ICWES15 - Women Engineering Career: The Case of Nigeria. Presented by Dr Christianah Olakitan Ijagbemi, Mechanical Engineering Department, Federal University of Technology, Akure, Nigeria
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ICWES15 - Women Engineering Career: The Case of Nigeria. Presented by Dr Christianah Olakitan Ijagbemi, Mechanical Engineering Department, Federal University of Technology, Akure, Nigeria

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ICWES15 - Women Engineering Career: The Case of Nigeria. Presented by Dr Christianah Olakitan Ijagbemi, Mechanical Engineering Department, Federal University of Technology, Akure, Nigeria ICWES15 - Women Engineering Career: The Case of Nigeria. Presented by Dr Christianah Olakitan Ijagbemi, Mechanical Engineering Department, Federal University of Technology, Akure, Nigeria Presentation Transcript

  • WOMEN ENGINEERING CAREER- THE CASE OF NIGERIA Christianah O. Ijagbemi Ph.d Mechanical Engineering Department Federal University of Technology, Akure NIGERIA
  • MEN : WOMEN Nigeria Population 120,000 (2006 Population census)– Men 40% , Women - 60%. Women are more oriented than men to “communal” goals, such as helping others or serving humanity. Technological development - mandatory for nations overall development - Nigerian women constitute a small part (12.4%) of the total output of the institutions contributing to national development (Badekale,1992; Ogunsola, 2007).
  • TREND FROM AGESDistribution of Pupils in Nigerian Secondary Schools, 1959, 1963 and 1970 Year Male Female Total % Girl 1959 92,280 23,106 115,586 19.99 1965 151, 807 60,072 211,870 28.35 1970 205, 959 104, 095 310,054 33.57 Source: Alele-Williams (1988)2005 Enrolment by Gender from Pre-Primary to Tertiary Schools Year Male Female Total % Girl Pre-Primary 956,475 903, 796 1, 860, 271 48.58 Primary 12, 273, 046 9, 994, 361 22, 267, 407 44.88 Secondary 1, 559, 038 1, 214, 380 2, 773, 418 43.79Source: Statistics of Education in Nigeria (2005) by Federal Ministry of Education. View slide
  • ENGINEERING TREND FROM THE CLASSROOM 2002/03 2003/04 2004/05 Male: 5,425 Male: 4,182 Male: 11,061 Female: 800 Female: 689 Female: 116 Total:6,225 Total: 4,871 Total: 11,177 % Female: 12.89 % Female: 14.12 % Female: 9.90 Students graduatingfrom facultiesof engineeringin NigerianUniversities % Female Averageof 12.3% ( Ogunsola,2007) View slide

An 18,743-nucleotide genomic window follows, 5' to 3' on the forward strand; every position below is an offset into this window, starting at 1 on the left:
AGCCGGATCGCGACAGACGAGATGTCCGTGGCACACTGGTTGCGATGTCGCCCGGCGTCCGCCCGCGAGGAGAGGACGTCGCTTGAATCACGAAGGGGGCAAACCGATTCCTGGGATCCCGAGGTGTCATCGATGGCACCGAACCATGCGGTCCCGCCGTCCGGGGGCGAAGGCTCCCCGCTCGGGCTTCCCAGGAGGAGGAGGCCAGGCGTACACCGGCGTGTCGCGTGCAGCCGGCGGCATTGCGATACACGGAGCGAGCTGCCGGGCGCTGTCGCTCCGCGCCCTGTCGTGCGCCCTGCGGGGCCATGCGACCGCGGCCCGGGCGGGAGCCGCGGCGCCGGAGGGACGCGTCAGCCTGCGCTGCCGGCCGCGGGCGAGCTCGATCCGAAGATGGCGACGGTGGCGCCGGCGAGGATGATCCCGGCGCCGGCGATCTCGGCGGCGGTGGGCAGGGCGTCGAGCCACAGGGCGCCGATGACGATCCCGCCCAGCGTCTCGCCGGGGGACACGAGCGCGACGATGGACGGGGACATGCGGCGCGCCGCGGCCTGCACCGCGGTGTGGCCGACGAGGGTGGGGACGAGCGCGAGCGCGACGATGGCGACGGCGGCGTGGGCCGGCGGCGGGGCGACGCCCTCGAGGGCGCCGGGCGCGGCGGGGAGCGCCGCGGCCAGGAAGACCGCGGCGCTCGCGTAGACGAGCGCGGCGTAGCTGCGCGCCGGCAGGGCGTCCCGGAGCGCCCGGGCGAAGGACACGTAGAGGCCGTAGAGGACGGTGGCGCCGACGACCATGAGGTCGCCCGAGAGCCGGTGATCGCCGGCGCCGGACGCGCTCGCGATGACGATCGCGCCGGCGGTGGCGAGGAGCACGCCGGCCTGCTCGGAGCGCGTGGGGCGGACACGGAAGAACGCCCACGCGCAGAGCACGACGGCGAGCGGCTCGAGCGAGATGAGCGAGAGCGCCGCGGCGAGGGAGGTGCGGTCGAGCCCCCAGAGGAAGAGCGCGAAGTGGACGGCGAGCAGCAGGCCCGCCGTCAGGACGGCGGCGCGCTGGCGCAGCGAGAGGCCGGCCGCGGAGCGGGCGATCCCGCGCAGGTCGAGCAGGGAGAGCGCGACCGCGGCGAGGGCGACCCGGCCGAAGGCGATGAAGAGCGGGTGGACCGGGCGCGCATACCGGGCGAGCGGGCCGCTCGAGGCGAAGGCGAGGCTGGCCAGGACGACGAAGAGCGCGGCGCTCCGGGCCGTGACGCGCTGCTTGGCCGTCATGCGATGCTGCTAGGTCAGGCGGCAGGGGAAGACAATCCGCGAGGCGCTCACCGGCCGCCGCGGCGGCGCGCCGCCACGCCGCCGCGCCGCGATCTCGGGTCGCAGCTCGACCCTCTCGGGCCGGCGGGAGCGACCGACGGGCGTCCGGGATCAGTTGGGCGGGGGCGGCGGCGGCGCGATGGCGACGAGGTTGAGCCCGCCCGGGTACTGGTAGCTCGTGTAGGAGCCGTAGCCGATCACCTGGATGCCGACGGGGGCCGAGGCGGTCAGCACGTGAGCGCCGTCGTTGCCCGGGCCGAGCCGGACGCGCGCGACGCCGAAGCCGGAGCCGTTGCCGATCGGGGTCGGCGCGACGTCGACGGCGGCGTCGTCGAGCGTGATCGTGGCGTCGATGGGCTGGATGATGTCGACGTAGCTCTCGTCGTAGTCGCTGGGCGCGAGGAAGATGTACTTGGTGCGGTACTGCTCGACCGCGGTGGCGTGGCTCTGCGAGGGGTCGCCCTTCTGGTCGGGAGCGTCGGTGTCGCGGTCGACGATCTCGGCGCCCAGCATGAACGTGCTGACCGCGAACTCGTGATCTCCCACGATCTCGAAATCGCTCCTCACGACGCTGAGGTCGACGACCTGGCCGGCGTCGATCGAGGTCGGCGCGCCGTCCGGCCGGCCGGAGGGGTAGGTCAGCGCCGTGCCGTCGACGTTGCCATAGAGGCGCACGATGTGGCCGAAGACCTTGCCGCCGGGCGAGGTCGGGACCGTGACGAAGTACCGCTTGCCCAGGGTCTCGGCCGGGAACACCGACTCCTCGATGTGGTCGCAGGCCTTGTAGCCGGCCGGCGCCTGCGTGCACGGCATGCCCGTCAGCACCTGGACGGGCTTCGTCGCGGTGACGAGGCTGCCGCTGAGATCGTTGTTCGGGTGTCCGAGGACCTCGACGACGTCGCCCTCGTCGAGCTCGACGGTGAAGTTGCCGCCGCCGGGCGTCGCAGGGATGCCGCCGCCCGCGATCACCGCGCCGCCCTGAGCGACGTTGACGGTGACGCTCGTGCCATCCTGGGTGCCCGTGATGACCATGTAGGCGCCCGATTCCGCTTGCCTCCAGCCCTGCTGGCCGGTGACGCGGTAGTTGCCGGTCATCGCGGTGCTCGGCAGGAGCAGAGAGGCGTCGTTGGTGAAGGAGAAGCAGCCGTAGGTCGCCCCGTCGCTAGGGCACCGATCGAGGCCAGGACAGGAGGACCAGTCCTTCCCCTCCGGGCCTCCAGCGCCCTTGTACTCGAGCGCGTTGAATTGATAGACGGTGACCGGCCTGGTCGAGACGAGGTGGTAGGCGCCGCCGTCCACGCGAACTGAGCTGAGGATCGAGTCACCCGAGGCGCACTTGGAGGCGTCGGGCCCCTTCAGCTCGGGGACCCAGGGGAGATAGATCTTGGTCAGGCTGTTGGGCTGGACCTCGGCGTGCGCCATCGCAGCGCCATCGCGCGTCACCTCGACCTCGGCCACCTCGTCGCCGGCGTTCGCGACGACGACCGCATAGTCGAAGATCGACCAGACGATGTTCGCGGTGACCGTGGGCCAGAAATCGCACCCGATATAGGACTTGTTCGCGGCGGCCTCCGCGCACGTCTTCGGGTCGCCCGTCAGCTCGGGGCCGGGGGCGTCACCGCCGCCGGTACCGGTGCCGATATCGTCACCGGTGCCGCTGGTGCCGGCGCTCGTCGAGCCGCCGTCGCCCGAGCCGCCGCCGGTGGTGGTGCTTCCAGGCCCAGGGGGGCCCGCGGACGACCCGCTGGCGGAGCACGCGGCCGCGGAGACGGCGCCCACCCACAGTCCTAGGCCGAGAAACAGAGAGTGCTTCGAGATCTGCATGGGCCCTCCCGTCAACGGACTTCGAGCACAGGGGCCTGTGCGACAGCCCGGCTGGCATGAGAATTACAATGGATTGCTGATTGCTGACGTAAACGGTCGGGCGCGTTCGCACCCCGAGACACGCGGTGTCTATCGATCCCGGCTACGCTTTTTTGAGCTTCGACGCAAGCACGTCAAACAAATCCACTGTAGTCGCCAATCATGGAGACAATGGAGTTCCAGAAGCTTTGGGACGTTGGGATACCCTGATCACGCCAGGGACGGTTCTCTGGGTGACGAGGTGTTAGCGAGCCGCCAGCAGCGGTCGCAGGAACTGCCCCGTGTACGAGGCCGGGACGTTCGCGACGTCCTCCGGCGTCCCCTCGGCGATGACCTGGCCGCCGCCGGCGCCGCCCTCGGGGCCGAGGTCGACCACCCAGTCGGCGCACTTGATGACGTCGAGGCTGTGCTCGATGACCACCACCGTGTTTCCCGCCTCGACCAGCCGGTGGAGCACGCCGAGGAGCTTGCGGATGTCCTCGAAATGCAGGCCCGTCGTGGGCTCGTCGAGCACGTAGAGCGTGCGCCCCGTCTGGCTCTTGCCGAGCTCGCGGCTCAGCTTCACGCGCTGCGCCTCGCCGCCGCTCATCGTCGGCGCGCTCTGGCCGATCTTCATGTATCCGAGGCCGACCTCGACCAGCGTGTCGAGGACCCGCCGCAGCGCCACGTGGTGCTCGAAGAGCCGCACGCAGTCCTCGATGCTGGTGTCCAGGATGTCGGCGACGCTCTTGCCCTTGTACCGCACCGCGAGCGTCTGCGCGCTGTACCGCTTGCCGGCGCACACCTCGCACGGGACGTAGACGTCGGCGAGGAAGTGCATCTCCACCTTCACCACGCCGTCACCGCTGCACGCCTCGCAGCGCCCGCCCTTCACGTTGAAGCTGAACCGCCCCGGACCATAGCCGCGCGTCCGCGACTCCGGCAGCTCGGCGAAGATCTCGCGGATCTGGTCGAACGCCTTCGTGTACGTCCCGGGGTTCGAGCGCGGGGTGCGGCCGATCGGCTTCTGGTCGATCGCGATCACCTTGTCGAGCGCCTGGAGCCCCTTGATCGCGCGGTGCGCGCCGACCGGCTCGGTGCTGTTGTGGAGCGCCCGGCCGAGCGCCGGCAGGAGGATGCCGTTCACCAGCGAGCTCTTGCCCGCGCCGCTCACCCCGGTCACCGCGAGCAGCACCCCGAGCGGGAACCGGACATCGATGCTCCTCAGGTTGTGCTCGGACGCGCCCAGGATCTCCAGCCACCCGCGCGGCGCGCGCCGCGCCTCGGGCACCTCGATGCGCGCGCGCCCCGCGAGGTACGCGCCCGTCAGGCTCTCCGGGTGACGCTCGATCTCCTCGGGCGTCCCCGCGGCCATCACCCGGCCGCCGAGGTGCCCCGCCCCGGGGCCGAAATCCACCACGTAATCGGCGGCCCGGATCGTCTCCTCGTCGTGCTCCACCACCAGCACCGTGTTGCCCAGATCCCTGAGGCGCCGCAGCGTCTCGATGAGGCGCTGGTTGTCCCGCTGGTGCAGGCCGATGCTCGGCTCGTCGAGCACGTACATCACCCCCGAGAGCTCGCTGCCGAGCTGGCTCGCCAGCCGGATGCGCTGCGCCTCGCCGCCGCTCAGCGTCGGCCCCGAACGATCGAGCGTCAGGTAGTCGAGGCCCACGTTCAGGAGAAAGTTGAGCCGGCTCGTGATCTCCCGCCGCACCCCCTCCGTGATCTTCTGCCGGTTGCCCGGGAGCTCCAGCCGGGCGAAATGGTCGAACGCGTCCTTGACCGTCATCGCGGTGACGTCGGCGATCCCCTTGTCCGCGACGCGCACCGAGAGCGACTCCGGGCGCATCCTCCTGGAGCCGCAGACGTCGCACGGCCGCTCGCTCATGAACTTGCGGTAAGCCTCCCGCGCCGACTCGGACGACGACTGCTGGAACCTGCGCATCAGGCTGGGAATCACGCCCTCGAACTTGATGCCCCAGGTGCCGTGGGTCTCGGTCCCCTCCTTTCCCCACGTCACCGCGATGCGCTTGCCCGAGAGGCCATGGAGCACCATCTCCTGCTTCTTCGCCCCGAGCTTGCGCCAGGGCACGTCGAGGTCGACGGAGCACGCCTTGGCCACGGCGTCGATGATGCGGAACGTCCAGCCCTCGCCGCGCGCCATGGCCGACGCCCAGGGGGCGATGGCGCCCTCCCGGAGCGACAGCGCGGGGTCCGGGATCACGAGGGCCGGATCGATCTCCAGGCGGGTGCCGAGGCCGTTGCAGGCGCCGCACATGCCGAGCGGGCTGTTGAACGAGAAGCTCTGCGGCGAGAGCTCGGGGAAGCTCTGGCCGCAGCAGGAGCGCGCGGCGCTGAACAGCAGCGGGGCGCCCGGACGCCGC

• ENGINEERING MANPOWER Regardless of the effort made to increase the number of engineers in the past, shortages is still as high as 50% (Ukaegbu, 2005). Shortages persist even - In universities and polytechnics charged with manpower production. - In intermediate technical manpower needed to support engineers. Economic manpower ratio is inadequate - a ratio of one engineer to one technician in the job market.
  • THE PURPOSE To present a picture of women participation in engineering in Nigeria, to show important constraints that discourage women’s participation, and to propose appropriate recommendations. In order to achieve this, the following specific objectives were focused upon: (a) factors in education and training which act as obstacles to the attraction of girls and women to engineering; (b) reasons for women discontinuation in engineering careers and low participation in the various engineering fields.
  • Low Women Participation in Engineering Culture • Religion • Finance/situational: Poverty, Child Abuse & • Attitudinal: Rigidity of a certain mindsetEnvironment • Family balanceEducation & • Qualification -Mathematics • lack of Role Models Training • Inhospitable and competitive work environmentWork place • Lack of confidence in technical skills (self efficacy) • RemunerationAtmosphere • Job security and opportunity for professional growth
  • The Engineering Career – Why Women LeaveDifficult-to-enter careers such as medicine or law have higher percentages of women, Why? PRIMARY FACTORS Education Work Place & Culture Training- STEM fields
  • 2010/11 Enrolment at the Federal Universityof Technology, Akure, NIGERIABest University of Engineering Metallurgical/Mater ials Male = 86; Female = 2 Total = 88
  • Strategies -Not just Recruitment but Retention Scholarship - Legislation of an Act on fostering and supporting girl child technical education Government provision of modern facilities (including school building structures) that out-class boys’ oriented schools at in high school levels. Celebrating women engineers achievements - Provision of annual merit award by the Government for women engineers who have distinguished themselves at their workplace Education – Mentoring – Peer mentoring to prevent isolation and loneliness, Work place culture, Time issues, Networking. Role Models: Influence of parents and mentors.
  • Implications for National DevelopmentThe fluctuating trend in graduate output and indisfavor of women, indicated that:more women are not as educated as their male inengineering and as such,low production of female high level manpower,which in this era of technological and scientificdevelopment will slow down the pace of nation’sdevelopment.
  • ConclusionEconomic development is related to the production ofthe right quality and quantity of graduates inengineering, there is the need to make efforts toeducate more women in engineering.This becomes necessary if the aspiration of makingNigeria and other African countries to be among thetop ten world economies by 2020 is not a mirage.